Benjamin Franklin is coming to East Central University on Feb. 26 [TUESDAY].
The newspaperman, scientist, inventor, philosopher, politician and diplomat will be portrayed by Ralph Archbold, an internationally acclaimed speaker who is the official Ben Franklin for the city of Philadelphia.
The program is free to the public and will begin at 7 p.m. in the Wagner Ballroom in the Memorial Student Union. It is sponsored by ECU's Center for Advancement of American History and the Teaching American History grants, which is providing funding for the presentation.
Archbold has been called the leading Franklin portrayer in the world and has addressed more than 10,000 audiences in a 30-year career. His variety of costumes from Franklin's era, his gestures, thought-provoking comments and genuine charm, plus such physical features as wispy, shoulder-length hair, are said to convince even the most avid historians that this is the true Franklin.
Franklin, who lived from 1706 to 1790, moved to Philadelphia in 1723 where he started a newspaper, published his famous almanac, invented such items as the Franklin stove and bifocals, founded the first circulating library in America and helped launch projects to pave, clean and light Philadelphia.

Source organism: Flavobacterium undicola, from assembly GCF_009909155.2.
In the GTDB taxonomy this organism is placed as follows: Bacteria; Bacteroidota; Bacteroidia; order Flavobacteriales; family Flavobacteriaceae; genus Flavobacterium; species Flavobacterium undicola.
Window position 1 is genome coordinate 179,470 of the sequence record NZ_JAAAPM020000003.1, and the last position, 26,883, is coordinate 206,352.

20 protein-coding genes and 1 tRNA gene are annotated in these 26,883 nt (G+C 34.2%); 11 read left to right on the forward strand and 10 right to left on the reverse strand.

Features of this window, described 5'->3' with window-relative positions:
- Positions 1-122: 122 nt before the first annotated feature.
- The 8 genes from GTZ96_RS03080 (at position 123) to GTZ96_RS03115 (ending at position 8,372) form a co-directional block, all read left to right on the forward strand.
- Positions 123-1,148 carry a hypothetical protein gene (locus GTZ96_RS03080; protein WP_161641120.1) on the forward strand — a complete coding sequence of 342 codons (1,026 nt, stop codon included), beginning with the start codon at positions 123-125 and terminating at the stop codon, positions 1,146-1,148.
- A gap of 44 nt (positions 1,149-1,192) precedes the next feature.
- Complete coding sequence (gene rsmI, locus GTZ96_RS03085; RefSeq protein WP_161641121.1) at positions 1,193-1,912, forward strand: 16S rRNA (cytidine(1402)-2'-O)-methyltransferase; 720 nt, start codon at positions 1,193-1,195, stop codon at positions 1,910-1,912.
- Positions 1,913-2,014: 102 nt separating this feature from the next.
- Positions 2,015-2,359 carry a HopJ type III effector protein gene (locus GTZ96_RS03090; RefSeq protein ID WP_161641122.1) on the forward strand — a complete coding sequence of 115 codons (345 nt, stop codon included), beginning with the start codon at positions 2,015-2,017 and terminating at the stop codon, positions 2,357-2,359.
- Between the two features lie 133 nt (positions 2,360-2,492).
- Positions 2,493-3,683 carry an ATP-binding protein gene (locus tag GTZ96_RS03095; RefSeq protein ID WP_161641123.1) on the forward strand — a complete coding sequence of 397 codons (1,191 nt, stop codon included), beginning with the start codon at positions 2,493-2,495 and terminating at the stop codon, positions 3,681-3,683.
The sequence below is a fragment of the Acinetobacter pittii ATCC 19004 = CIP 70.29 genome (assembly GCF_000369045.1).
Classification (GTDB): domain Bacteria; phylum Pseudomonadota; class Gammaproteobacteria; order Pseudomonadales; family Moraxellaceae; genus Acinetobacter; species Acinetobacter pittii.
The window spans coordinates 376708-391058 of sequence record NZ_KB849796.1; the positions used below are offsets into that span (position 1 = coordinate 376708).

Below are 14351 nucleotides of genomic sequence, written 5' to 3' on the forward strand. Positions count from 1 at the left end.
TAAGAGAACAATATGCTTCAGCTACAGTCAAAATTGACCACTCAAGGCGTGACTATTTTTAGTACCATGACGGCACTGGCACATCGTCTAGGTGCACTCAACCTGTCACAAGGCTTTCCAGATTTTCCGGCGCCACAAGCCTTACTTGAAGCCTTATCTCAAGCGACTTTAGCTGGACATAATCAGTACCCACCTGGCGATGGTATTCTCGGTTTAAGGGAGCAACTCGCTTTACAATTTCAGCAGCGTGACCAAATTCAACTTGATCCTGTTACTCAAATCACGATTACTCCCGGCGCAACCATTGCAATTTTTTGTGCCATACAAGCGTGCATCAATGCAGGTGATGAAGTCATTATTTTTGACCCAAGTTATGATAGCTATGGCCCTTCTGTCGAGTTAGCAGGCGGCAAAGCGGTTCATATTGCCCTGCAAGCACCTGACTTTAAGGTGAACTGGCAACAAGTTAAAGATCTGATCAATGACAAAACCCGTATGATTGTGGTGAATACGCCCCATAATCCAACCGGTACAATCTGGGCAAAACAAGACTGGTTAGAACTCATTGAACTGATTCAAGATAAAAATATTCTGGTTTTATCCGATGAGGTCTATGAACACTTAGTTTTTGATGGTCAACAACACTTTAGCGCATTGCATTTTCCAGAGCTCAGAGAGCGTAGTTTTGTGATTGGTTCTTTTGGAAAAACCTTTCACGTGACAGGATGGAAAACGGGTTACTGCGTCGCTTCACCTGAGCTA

He worked with Thomas Jefferson on the Declaration of Independence, served in the Continental Congress, represented Pennsylvania at the Constitutional Convention in 1787 and played a major role in creating the final document.
As the alias of the elder statesman, Archbold also was the primary spokesman for America's Constitutional Bicentennial Celebration. He has been featured as Ben in "200 Years of Benjamin Franklin's Genius" and is the official Ben Franklin for the University of Pennsylvania, Freedom's Foundation, and The Franklin Institute.
He also was appointed by the President and Congress to a 15-member federal commission that oversaw the celebration of Benjamin Franklin's 300th birthday on Jan. 17, 2006.
Archbold has appeared as Franklin on the History Channel, the Today Show, Good Morning America and the CBS Constitutional Gala, and in Time, USA Today, the New Yorker and New York Times.
He is one of only 128 speakers who have earned the highest honor from the National Speakers Association.
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